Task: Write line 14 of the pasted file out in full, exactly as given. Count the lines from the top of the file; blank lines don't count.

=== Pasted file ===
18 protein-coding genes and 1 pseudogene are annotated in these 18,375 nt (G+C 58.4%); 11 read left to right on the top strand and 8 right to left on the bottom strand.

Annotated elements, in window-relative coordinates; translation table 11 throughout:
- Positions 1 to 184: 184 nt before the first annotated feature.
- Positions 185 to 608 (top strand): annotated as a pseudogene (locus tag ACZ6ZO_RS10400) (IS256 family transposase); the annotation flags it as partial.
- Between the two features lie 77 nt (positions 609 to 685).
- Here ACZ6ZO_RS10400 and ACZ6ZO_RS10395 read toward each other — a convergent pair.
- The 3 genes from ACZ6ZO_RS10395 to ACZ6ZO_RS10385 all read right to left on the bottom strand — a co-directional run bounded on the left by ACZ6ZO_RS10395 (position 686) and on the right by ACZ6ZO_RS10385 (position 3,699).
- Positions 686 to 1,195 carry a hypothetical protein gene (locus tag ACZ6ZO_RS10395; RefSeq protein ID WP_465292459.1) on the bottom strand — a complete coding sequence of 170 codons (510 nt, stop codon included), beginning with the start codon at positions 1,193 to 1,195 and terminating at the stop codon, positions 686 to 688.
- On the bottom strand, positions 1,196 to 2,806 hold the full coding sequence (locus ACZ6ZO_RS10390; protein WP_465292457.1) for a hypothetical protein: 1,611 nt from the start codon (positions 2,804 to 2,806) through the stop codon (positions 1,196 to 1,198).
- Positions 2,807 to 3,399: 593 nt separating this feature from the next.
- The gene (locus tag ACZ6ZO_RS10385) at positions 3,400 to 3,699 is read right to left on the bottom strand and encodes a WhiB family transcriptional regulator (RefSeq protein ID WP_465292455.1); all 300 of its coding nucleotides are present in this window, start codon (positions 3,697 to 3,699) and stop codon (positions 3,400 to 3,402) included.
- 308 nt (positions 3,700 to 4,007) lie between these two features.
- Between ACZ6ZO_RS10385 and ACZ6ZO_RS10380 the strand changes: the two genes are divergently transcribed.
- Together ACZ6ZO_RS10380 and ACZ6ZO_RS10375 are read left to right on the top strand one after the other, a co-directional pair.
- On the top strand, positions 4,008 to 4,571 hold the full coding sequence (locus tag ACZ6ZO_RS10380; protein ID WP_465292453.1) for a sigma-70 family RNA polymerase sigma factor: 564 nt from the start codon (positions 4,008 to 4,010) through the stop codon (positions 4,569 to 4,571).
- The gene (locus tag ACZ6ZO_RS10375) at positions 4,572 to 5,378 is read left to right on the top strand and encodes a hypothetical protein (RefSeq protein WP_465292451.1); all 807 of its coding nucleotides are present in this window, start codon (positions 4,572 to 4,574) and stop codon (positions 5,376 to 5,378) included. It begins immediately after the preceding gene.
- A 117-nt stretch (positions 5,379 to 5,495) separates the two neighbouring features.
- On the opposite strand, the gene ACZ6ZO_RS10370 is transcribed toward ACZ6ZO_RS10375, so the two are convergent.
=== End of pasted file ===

- Together ACZ6ZO_RS10380 and ACZ6ZO_RS10375 are read left to right on the top strand one after the other, a co-directional pair.